Wednesday, 28 April 2010
Social Welfare Offices.
Similar to the previous matter of the travesty at Our Lady of Lourdes Hospital, this issue also has cross-party support, based on the representations that have been made in this House and in the Seanad. I ask the Minister for Social and Family Affairs to facilitate the approximately 5,700 claimants in Balbriggan and north Fingal by opening a new full-service office in Balbriggan. Claimants, rather than travelling a considerable distance on a regular basis to Dublin in order to sign on the live register, should be able to avail of local arrangements whereby postal dockets are issued or a temporary facility established in the town. I welcome the senior Minister, Deputy Ó Cuív, to the House to respond to this matter.
As the Minister knows, there are certain ad hoc arrangements in place under which some people do not have to travel to North Cumberland Street to sign on, while others are required to travel. It is bad enough that people are forced to travel for what is essentially a local service, in a very uncharacteristic way. However, the population of Balbriggan, which has grown by around 51% from 2002 to 2006, certainly warrants the range of services that such a large population would normally have, certainly in Dublin city. This office would need to deal not only with the 20,000 or so people in the town of Balbriggan but also with those in the wider area, including Skerries, Rush, Lusk, Garristown, Naul, Oldtown, Ballyboughal and the whole rural hinterland of north Fingal. We are talking about a population of 50,000 to 60,000 who do not have a full service.
In addition, across the county border in County Meath but not far from Balbriggan, there is the Mosney centre where many refugees stay. Many of their children are attending school and are tied in to the local community. There is already a lack of facilities, as the Minister knows, and this is compounded by inequality of access to the services that do exist. Residents in the north west of the town - which is actually further from Dublin city - must travel to access social welfare services in the city of Dublin, while those in the older part of Balbriggan can access local services in Hampton Street. Perviously, social welfare services were provided at the office in Railway Street. It was a very small facility, even for the numbers availing of it back then, and there were long queues that wound their way out onto the street and around the corner. This was demeaning for those who used the facility.
I ask the Minister to explain the priority that is being given to ensuring that this matter is sorted out. There are better facilities in Ballymun and other city areas which serve fewer people than live in Balbriggan and the north Fingal area. The city centre areas also have better facilities than those in Swords. An office and one-stop-shop is to open in Foster Way in 2012, but this must be also dealt with more urgently. Taylor's hardware store is vacant on Main Street, as are other buildings. Between the OPW and the Department, there must be action. It is ironic to see signs for Balbriggan and Swords in the office in North Cumberland Street. They do not, of course, mention that one must travel for more than 20 miles to see those signs if one is from those areas. I ask the Minister to deal with this matter with great urgency. There is already a lack of facilities in the area, as he should be aware, and a social welfare office is urgently needed.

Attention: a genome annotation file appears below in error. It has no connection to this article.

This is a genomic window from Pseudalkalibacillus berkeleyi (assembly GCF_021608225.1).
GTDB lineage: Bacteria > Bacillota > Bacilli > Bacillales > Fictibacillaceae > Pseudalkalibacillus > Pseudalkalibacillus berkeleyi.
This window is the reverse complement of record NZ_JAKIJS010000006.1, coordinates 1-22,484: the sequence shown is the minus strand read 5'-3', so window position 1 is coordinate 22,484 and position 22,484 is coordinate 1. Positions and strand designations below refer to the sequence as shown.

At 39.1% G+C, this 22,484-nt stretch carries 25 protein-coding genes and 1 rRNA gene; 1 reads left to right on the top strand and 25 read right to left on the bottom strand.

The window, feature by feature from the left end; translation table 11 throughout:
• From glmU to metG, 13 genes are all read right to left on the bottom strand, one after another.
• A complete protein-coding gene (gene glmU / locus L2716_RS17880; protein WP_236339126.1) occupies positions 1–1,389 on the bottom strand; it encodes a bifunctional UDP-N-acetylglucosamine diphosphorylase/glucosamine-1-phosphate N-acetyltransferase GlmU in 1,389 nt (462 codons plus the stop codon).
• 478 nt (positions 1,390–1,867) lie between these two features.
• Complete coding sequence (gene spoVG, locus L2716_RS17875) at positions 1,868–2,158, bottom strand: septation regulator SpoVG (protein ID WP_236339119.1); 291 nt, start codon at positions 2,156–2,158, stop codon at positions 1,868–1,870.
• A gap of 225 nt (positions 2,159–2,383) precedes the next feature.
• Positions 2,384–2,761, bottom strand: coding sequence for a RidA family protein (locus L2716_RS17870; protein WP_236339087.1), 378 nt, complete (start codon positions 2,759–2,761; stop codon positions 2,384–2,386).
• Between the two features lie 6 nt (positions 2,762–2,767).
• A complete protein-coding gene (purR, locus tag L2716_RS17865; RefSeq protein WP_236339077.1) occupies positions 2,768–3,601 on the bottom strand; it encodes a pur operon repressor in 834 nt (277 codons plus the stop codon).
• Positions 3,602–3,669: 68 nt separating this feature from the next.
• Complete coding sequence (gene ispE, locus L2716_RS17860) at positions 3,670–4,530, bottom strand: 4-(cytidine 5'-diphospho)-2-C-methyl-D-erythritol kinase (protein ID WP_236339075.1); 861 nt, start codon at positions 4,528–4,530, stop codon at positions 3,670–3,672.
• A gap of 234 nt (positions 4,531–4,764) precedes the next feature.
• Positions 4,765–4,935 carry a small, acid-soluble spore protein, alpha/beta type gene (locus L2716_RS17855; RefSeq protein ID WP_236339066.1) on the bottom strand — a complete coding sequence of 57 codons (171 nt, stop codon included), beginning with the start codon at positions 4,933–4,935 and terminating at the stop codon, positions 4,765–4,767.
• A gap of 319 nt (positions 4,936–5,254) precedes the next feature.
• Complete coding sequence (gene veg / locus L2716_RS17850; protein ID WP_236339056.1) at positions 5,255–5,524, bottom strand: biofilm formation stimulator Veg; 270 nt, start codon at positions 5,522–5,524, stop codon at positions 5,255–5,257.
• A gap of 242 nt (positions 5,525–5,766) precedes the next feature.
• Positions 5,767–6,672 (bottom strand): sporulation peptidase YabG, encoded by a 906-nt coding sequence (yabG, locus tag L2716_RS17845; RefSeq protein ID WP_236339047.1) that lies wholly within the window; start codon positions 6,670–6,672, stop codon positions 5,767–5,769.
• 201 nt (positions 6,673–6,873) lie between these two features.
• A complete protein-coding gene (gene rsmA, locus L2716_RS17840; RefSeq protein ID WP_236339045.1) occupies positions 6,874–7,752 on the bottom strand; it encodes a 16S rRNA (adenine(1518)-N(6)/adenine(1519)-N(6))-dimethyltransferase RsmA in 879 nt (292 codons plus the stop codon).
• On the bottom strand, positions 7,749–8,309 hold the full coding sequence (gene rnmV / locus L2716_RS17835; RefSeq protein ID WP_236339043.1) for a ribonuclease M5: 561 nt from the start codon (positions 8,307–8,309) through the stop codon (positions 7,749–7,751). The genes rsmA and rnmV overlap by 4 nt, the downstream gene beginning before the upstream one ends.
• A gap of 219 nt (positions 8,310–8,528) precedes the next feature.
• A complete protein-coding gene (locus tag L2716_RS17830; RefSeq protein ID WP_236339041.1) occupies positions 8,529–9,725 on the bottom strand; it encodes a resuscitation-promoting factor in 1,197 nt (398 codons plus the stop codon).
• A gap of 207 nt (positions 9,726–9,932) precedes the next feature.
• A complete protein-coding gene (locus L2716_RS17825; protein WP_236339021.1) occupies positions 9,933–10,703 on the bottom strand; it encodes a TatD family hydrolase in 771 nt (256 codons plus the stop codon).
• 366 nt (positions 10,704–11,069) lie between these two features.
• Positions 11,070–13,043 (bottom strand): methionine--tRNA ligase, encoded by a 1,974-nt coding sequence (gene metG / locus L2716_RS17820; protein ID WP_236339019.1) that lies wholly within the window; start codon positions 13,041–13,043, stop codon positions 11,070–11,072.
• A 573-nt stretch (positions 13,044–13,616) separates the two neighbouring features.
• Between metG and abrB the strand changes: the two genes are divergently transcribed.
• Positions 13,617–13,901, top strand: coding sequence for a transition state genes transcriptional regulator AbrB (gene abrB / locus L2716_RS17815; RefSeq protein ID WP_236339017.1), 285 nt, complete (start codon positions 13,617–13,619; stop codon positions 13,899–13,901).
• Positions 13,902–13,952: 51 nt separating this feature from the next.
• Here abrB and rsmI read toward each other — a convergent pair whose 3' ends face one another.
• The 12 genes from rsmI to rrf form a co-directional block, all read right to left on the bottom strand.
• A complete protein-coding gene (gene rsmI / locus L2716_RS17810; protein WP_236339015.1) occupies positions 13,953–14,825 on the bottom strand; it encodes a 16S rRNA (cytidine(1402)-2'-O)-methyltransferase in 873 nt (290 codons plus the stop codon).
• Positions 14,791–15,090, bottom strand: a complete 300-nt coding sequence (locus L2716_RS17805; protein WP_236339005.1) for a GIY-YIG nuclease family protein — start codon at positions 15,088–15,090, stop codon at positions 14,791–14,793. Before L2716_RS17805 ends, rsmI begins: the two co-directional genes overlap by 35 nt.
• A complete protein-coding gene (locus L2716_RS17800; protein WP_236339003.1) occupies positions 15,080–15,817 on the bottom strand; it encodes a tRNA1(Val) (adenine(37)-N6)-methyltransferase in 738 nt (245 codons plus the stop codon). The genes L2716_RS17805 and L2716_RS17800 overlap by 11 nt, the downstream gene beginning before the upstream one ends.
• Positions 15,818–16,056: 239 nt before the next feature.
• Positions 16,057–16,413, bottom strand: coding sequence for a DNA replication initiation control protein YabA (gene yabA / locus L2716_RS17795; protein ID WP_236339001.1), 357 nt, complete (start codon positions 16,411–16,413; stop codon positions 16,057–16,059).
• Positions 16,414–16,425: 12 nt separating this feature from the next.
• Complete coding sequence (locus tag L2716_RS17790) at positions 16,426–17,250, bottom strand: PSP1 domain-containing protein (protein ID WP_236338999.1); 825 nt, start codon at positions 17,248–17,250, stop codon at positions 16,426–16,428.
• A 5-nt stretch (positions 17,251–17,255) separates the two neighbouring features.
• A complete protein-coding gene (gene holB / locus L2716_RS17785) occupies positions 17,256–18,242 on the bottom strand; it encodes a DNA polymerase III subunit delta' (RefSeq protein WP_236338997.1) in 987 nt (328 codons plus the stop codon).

Gabhaim leithscéal i dtosach, ach shíl mé go raibh seo le bheith sa triú áit tráthnóna agus bhí mé ag faire thuas i m'oifig. Ar aon chaoi, tuigim an tábhacht a bhaineann le seo. The previous office in Balbriggan was a branch office which was operated on an agency basis on behalf of the Department of Social and Family Affairs. The branch manager retired on 28 November 2008. As a result services from the office ceased operation from that date. It had been the Department's intention to continue the lease of the premises and to operate a limited service on a temporary basis pending the acquisition of permanent premises but this was not possible.
Since Monday 1 December 2008, the Department's local office at Coolock has been dealing with all customers from the Balbriggan catchment area. Monthly signing on requirements have been temporarily suspended for Balbriggan claimants since December 2008.
The Office of Public Works has recently acquired temporary premises in Balbriggan. The new office will be a social welfare local office operated by the Department and staffed by civil servants.
The address of the new office is 18 Mill Street, Balbriggan. Staff and a local office manager are in the process of transferring to the new office.
Work started on alterations to the premises on 6 April 2010 and a ten week period has been allowed for structural work and fitting out. It is expected that the new premises will open at the beginning of July 2010. I may visit it because I have a family connection with that part of the world. Eighteen staff are in the process of being assigned to the new office and staffing will be kept under review.
The new office in Balbriggan will provide a full service. New claims for jobseeker's benefit, jobseeker's allowance and one-parent family payments will be taken and decided. However, the temporary premises is not adequate to provide for signing and options for this function are being investigated by the Department at present.
In preparation for the move to Balbriggan, staff assigned to the new office have moved to the North Cumberland Street local office because there is more room there for staff and claims, as well as better facilities for staff training. New claims for jobseekers payments and the review and maintenance of claims for Balbriggan will continue be processed in Coolock for the immediate future. Once the new premises is available for occupation it will start providing services to Balbriggan customers.